The services, which uses digital networks to connect drivers using their own vehicles with paying passengers, are so new that there’s still inconsistency on what to call them. Lyft, uberX and competitor Sidecar all launched in 2012. In Colorado, they will be called Transportation Network Companies, as they are referred to in California. A Georgia bill referred to them as Transportation Referral Service Providers. Under a failed Arizona measure, they would have been Ride-Sharing Networks.
California is the only other state to regulate the industry. Its rules were created by the state utilities commission, while Colorado’s are the first born in a state legislature, potentially serving as a model for lawmakers elsewhere.
Throughout the country, the highly regulated taxi industry has lobbied for stricter laws over the new services, while occasional allegations of driver misconduct—ranging from alleged kidnapping to alleged physical aggression—have underscored demands for better background checks.
Some cities have moved to stop the companies from operating until regulations are set, but the companies have ignored those orders. Lyft continues to operate in Albuquerque despite a May 21 order from the New Mexico Public Regulation Commission to stop, and both Lyft and Uber said this week that they plan to continue providing services in Virginia, despite an order to cease until the proper authority is granted.
One key issue to be resolved is how to treat the services, which argue that they are merely technology companies connecting drivers and passengers. Whether and how to impose rules is complicated by the fact that any driver can switch from non-commercial to commercial activity with the press of a button.
That ambiguity was underscored by a tragic incident earlier this year. A young girl was killed in San Francisco when she was struck by a vehicle driven by an uberX driver who says he was logged into the service’s application but not yet transporting or en route to pick up a passenger. The accident — and subsequent lawsuits — highlighted an insurance coverage gap, a gray area in which it was unclear whether the driver or service should be held liable.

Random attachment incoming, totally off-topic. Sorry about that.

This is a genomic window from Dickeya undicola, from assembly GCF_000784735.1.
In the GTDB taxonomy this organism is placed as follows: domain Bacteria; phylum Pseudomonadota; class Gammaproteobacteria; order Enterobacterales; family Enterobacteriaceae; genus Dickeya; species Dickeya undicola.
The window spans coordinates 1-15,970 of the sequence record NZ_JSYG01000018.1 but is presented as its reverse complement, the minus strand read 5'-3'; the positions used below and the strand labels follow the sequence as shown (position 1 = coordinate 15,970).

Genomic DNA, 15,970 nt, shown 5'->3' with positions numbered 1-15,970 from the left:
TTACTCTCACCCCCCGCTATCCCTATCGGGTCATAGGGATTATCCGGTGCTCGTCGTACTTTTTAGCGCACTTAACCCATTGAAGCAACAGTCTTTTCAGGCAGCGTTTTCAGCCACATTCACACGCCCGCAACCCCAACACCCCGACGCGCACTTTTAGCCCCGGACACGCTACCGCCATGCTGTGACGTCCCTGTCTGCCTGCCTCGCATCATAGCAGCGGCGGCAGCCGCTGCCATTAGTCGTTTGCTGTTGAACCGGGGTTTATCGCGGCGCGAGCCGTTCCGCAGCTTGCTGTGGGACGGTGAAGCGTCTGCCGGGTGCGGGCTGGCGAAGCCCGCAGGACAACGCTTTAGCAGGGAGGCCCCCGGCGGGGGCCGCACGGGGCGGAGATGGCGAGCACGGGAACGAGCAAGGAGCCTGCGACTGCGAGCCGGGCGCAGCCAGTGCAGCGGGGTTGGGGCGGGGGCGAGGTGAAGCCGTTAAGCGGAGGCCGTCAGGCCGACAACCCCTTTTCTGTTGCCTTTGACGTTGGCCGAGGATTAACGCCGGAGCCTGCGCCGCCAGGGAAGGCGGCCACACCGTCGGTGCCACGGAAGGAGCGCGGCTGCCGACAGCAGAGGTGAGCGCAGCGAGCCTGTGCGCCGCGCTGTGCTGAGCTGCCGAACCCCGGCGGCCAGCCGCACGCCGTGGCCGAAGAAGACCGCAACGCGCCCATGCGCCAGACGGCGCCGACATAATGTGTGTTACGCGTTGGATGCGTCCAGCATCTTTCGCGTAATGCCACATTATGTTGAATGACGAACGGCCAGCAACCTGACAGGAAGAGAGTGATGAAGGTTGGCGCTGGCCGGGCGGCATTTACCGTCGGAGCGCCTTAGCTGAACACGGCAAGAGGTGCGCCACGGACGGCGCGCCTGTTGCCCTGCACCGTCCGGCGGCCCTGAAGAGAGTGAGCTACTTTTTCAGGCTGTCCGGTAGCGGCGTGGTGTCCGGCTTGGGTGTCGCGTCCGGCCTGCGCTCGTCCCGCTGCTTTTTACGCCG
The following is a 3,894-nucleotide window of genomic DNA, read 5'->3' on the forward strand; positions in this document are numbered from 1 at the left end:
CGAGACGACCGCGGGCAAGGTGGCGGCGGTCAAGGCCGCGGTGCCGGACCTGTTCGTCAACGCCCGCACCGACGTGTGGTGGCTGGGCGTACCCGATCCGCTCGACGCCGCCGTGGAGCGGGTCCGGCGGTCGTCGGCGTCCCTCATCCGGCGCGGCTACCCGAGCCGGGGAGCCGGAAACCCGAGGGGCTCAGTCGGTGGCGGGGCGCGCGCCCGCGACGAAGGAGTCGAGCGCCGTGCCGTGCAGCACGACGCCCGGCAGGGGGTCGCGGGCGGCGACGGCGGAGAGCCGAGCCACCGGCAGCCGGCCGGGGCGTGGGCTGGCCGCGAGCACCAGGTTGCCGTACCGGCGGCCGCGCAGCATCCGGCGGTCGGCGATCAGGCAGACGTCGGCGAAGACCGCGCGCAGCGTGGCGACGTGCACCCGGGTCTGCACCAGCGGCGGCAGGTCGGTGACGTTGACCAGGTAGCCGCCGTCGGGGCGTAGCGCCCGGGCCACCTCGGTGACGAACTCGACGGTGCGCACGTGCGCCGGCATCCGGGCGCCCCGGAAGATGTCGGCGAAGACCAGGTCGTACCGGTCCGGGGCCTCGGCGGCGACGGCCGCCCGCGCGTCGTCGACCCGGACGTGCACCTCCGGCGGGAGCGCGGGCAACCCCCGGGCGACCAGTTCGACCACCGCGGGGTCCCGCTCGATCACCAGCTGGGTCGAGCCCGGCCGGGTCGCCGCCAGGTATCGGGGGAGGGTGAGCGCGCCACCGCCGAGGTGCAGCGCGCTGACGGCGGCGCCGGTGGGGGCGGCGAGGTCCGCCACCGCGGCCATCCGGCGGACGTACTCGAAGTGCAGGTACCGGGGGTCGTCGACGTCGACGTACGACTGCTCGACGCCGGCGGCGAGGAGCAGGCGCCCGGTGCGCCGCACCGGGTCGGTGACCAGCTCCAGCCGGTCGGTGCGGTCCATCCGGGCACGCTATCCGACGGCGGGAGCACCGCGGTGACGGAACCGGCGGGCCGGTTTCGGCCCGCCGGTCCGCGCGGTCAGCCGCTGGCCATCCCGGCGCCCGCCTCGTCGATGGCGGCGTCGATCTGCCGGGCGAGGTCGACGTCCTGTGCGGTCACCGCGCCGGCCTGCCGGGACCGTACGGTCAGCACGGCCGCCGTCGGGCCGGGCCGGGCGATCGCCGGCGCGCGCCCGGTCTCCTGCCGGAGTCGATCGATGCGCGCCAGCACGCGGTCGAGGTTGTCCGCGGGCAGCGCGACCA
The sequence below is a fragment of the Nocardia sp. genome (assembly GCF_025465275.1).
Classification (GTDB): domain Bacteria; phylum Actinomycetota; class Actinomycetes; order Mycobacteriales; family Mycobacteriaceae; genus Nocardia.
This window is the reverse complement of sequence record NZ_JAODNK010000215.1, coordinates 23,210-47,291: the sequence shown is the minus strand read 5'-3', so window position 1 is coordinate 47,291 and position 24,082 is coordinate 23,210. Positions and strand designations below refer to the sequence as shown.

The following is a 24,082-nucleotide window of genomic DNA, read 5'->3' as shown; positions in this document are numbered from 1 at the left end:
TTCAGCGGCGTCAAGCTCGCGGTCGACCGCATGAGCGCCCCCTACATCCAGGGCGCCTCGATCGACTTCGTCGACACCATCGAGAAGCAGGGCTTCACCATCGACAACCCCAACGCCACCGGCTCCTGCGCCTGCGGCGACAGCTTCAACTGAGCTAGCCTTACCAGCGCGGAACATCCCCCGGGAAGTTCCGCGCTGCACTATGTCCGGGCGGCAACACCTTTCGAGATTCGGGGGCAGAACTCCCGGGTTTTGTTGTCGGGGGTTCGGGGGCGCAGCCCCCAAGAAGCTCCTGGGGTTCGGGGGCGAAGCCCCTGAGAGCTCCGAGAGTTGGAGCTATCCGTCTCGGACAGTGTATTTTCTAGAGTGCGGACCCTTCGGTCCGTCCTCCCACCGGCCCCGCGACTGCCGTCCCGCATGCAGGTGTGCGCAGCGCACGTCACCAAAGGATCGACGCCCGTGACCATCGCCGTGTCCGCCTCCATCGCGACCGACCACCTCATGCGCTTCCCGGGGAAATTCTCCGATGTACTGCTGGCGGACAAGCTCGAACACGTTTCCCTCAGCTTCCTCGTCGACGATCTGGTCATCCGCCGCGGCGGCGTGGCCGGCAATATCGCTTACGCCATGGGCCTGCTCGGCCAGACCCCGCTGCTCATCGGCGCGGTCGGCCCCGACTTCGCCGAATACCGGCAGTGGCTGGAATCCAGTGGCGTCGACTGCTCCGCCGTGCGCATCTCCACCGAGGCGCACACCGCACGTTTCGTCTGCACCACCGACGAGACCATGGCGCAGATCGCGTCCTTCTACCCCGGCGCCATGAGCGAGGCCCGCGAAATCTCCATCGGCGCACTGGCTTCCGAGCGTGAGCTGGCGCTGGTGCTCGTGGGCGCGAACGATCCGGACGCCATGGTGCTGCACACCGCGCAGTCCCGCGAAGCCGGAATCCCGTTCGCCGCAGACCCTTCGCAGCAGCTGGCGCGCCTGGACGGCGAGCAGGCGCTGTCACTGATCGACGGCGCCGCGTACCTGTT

The Colorado law closes that gap, requiring that the services provide insurance once the driver is logged in, even if he has no passenger and isn’t yet on his way to retrieve one. Uber in mid-March announced that it would voluntarily provide backup coverage in such cases, but that would only kick in if a driver’s personal insurance policy doesn’t cover the accident. The Colorado law requires ridesharing services make such coverage “primary” by January, meaning it would kick in regardless of a driver’s policy. Without that requirement, personal auto insurers had suggested that rates could have risen for all drivers.
Until mid-January, ride-sharing companies in Colorado must only provide the minimum insurance required for non-commercial drivers—$25,000 per person for injuries with a $50,000 maximum per incident and $15,000 for property damage. After Jan. 15, that doubles.
But the law also requires the state’s Division of Insurance to study whether those amounts are adequate. If they are deemed not, lawmakers will have opportunity to increase the requirements during next year’s session.
Hickenlooper calls on his state’s utilities commission to continue monitoring the way in which background checks are conducted, too, citing concerns that private companies may rely only on publicly available information to investigate potential drivers.
He also asked the commission to review existing rules governing limousines and taxis, concluding “consumer protection is a worthy goal that we endorse, but rules designed to protect consumers should not burden businesses with unnecessary red tape or stifle competition by creating barriers to entry.”
(Disclosure: Washington Post owner Jeff Bezos is an Uber investor.)